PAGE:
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Acetyl-L-Carnitine For Alzheimer's Disease

    Acetyl-l-carnitine is a substance naturally found in cells. Acetyl-l-carnitine[ACL] helps transport fatty acids into the cells where the fats are burned for energy. Acetyl-l-carnitine is not a drug and can be found in health food stores. Acetyl-l-carnitine has been shown by many studies to protect brain cells from various kinds of insults [3-4].Is acetyl-l-carnitine effective? Some studies report good results. A study in 1990 shows that ACL increased name learning and digit recall in alzheimer patients [5]. A study in 1992,using 2.5 to 3.0 grams ACL daily, shows improved forward digit span recall and better verbal fluency in alzheimer patients [6]. Two studies gave alzheimer patients ACL for a year. ACL slowed the progression of the disease, as measured by the Blessed Dementia Scale and the Mini Mental State Exam [7-8]. ACL seems to be most effective for patients with early-onset alzheimer's disease [9] and in younger alzheimer patients [10].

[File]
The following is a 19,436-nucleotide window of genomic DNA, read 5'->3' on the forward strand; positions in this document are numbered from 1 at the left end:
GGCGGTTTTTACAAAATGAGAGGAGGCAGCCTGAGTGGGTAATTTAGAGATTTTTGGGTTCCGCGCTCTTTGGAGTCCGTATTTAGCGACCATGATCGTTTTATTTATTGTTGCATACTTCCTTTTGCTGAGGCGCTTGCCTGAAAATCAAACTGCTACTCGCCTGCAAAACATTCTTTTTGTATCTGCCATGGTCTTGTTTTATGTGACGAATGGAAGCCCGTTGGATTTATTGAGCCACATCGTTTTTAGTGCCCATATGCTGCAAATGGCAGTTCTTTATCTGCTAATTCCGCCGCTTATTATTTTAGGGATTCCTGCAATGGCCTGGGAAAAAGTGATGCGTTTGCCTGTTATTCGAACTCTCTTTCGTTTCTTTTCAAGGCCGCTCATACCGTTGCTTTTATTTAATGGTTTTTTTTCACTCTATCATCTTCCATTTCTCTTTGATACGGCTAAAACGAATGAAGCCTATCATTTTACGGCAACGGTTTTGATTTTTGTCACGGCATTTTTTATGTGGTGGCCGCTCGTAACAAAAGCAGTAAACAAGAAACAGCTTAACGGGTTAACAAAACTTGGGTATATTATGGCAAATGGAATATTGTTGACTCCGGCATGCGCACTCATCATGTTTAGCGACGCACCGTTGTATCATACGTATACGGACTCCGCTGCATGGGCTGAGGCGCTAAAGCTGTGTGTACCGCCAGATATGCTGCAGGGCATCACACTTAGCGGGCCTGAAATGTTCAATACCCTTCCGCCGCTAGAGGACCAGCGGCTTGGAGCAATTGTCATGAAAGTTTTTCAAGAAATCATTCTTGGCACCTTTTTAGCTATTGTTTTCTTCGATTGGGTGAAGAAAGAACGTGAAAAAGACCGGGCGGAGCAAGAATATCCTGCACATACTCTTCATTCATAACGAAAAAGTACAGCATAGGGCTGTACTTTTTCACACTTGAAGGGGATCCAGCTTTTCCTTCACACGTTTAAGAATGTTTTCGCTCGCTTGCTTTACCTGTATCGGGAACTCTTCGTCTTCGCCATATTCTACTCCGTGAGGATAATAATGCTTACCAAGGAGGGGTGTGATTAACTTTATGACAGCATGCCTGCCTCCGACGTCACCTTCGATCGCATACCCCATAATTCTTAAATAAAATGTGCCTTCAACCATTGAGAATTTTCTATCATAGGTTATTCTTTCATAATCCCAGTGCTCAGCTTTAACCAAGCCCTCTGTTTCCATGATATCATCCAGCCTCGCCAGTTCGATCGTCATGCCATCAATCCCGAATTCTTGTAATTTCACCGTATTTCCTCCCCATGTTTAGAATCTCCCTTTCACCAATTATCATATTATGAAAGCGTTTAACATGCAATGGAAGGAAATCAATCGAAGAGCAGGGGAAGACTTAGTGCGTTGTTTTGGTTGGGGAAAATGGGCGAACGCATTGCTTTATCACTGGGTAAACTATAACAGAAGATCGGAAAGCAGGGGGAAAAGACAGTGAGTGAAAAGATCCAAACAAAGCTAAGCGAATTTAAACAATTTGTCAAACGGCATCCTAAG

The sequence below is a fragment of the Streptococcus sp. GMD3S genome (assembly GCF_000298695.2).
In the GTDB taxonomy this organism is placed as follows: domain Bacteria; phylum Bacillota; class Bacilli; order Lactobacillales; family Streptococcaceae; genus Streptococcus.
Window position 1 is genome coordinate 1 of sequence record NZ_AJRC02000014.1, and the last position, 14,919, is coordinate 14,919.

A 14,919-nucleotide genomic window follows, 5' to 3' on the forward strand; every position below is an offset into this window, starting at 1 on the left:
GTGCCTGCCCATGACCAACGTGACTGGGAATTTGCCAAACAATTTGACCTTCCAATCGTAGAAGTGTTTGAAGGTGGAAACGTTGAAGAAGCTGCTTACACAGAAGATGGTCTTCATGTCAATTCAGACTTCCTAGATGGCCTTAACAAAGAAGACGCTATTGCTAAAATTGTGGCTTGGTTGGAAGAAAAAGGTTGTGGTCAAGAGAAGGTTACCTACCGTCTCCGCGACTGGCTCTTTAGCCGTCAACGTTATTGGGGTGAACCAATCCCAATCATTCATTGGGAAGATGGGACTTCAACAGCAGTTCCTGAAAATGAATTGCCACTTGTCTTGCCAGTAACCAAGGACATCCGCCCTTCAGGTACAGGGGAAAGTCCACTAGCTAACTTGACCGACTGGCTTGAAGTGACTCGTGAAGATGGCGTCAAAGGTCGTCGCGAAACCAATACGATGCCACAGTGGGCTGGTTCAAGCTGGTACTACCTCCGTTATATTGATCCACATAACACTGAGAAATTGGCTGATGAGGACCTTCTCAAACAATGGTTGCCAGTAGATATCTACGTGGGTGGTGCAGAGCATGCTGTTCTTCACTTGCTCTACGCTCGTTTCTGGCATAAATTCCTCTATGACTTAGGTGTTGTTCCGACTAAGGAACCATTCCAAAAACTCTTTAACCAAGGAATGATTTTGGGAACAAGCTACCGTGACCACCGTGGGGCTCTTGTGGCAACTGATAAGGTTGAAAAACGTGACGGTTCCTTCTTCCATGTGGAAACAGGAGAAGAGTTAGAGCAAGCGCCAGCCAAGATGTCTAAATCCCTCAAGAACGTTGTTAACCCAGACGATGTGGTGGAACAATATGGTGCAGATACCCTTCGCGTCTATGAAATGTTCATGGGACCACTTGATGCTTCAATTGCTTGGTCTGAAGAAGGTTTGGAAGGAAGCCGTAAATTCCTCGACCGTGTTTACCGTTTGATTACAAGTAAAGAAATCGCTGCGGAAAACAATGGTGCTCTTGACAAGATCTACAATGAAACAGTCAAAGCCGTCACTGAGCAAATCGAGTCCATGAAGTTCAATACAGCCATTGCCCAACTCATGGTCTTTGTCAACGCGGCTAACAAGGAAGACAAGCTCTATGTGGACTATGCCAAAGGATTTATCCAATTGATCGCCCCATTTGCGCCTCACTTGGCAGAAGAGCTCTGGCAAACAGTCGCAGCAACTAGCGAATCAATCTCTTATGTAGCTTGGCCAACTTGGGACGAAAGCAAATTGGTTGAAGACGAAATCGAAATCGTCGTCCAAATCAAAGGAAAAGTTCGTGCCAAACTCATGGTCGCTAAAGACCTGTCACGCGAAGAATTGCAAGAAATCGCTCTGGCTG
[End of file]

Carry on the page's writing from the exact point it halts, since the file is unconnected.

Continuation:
Some studies have found ACL to be ineffective. One recent study gave 3.0 grams daily, and found no benefit for ACL [11]. One study finds that 10 milligrams of selegiline daily more effectively increases information processing and recall in patients than does 2.5 grams of acetyl-l-carnitine daily [12]. However, another study finds that acetyl-l-carnitine more effectively increases attention and recall in alzheimer patients than piracetam, which is a popular mind-enhancing drug [13]. The weight of evidence seems to suggest that for many patients, acetyl-l-carntine can be helpful, and it has the advantage of minimal side effects.